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The return to service of two Kusile coal power station units in South Africa has eased the burden of load-shedding, providing relief for the nation’s economy. However, this comes at a steep cost for those living in proximity to the power station. The emissions workaround employed to expedite unit repairs is projected to lead to 680 deaths and 3,000 asthma emergencies. Despite the improvement in electricity supply, residents face increased pollution levels, leading to health risks and potential economic costs, emphasizing the urgent need for renewable energy solutions.
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The dark side of the Kusile comeback — What Eskom is not telling South Africans about its big load-shedding wins
By Hanno Labuschagne
While the recent reduction in load-shedding severity due to the return to service of two Kusile coal power station units is a welcome boost to the economy and daily lives of South Africa, it comes at a high cost to those living close to the power station.
The issue was recently highlighted by Groundwork and Friends of the Earth South Africa executive director Bobby Peek in an interview with eNCA.
Peek explained that estimates by the Finland-based Centre for Research into Energy and Clean Air (CREA) found that there would be roughly 680 deaths and 3,000 asthma emergencies due to the emissions workaround being used at Kusile.
Kusile Units 1, 2, and 3 were offline for nearly a year after a flue-gas duct (FGD) collapsed in October 2022.
Their absence from Eskom’s grid left a 2,400MW hole in the utility’s generating capacity, increasing the required level of load-shedding by roughly two and a half stages for much of 2023.
Eskom had initially anticipated the flue-gas duct repair would take multiple years.
It came up with a temporary solution that uses smaller stacks to allow the three units to run while it conducts long-term repairs on the chimney structure.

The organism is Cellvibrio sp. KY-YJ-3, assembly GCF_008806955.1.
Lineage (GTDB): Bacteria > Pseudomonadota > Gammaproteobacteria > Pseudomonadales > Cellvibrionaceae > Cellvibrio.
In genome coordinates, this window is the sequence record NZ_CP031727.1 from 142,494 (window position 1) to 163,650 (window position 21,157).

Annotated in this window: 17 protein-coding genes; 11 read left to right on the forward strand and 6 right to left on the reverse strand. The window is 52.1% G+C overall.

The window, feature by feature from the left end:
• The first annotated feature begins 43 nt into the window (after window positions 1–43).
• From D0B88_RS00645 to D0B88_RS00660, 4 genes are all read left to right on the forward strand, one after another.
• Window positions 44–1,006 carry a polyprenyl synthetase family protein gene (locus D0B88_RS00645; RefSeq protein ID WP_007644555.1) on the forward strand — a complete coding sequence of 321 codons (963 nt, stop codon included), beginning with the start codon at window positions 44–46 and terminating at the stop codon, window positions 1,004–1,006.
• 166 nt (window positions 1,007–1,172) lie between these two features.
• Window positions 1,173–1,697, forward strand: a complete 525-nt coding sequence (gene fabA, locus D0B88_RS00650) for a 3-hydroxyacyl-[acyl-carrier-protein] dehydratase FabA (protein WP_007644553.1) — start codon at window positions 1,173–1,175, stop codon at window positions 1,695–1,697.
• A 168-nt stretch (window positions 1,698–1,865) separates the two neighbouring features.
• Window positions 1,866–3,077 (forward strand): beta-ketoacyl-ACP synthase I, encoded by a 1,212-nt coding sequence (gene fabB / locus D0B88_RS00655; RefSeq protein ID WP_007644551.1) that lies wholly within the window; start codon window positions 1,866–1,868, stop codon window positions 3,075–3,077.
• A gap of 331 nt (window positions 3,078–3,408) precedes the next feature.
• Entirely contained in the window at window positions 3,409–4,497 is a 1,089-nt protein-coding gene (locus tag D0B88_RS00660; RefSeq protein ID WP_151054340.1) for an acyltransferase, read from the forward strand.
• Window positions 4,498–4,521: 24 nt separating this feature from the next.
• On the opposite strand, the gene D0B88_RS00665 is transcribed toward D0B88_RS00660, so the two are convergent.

However, doing so increases the amount of polluting emissions from the units, which required Eskom to get an emissions exemption from the Department of Forestries, Fisheries, and Environmental Affairs.
Combined, these two units add around 1,600MW of capacity to Eskom’s grid, significantly improving the state of the system and reducing load-shedding.
Kusile’s Unit 2 is slated for a return to service with the temporary stacks before the end of November 2023.
In their announcements about progress at Kusile, Eskom and electricity minister Kgosientsho Ramokgopa have focused heavily on how it managed to bring these units back online earlier than anticipated.
Eskom and the minister have shown little sympathy for the plight of residents in the area surrounding Kusile — including those in the town of Emalahleni (formerly Witbank) — who are left to deal with higher pollution levels than usual.
“I think it’s unfair to put people’s health at risk because some people need energy,” Peek said. “People are going to die prematurely because of this reality. People are going to get sick.”
Eskom’s coal power pollutants can cause a wide range of health issues in humans — including respiratory diseases and an increased likelihood of heart attacks and strokes.
Peek said that his organisation’s calculations showed Eskom’s pollution could cost South Africa $26 billion (R490 million) in health impacts.
A study by a government-appointed panel from the CREA has estimated Eskom’s coal station pollution will kill 79,500 people from 2025, even if it shuts down its coal fleet according to the current schedule.
If Eskom fully complied with emission standards, it would save 34,400 lives. However, it would have to decommission 16,000MW of capacity.
This would result in disastrously high levels of load-shedding, much worse than previously experienced in the country.
For reference, 16,000MW of capacity is double the amount of electricity Eskom sheds under stage 8 load-shedding.
Cost to economy greater than health cost
Energy expert Chris Yelland has calculated that stage 1 load-shedding costs the country about R20 billion per month. The figure doubles with each increasing stage.
Based on that calculation, the availability of Eskom’s three Kusile units running on the temporary stacks — potentially until March 2025 — will save South Africa’s economy R640 billion.
That assumes they can provide at least 2,000MW of capacity from December 2023 to March 2025.
This also directly impacts human life, leaving Eskom and South Africa to deal with a version of the trolley problem. Down one path, you endanger thousands; down the other, millions.
Peek believes that “social ownership” of energy is the best way to eliminate coal-fired pollution in South Africa while also reducing load-shedding.
“Every household in South Africa — rich or poor — needs to have solar panels on their roofs feeding energy into the grid,” Peek said.
“The way for South Africa to deal with the present crisis around coal-fired power stations and the fact that they are out of compliance, they are closing, and jobs are going to be lost, is to focus on an economy that takes Eskom to renewable energy,” Peek said.
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This article was first published by MyBroadBand and is republished with permission
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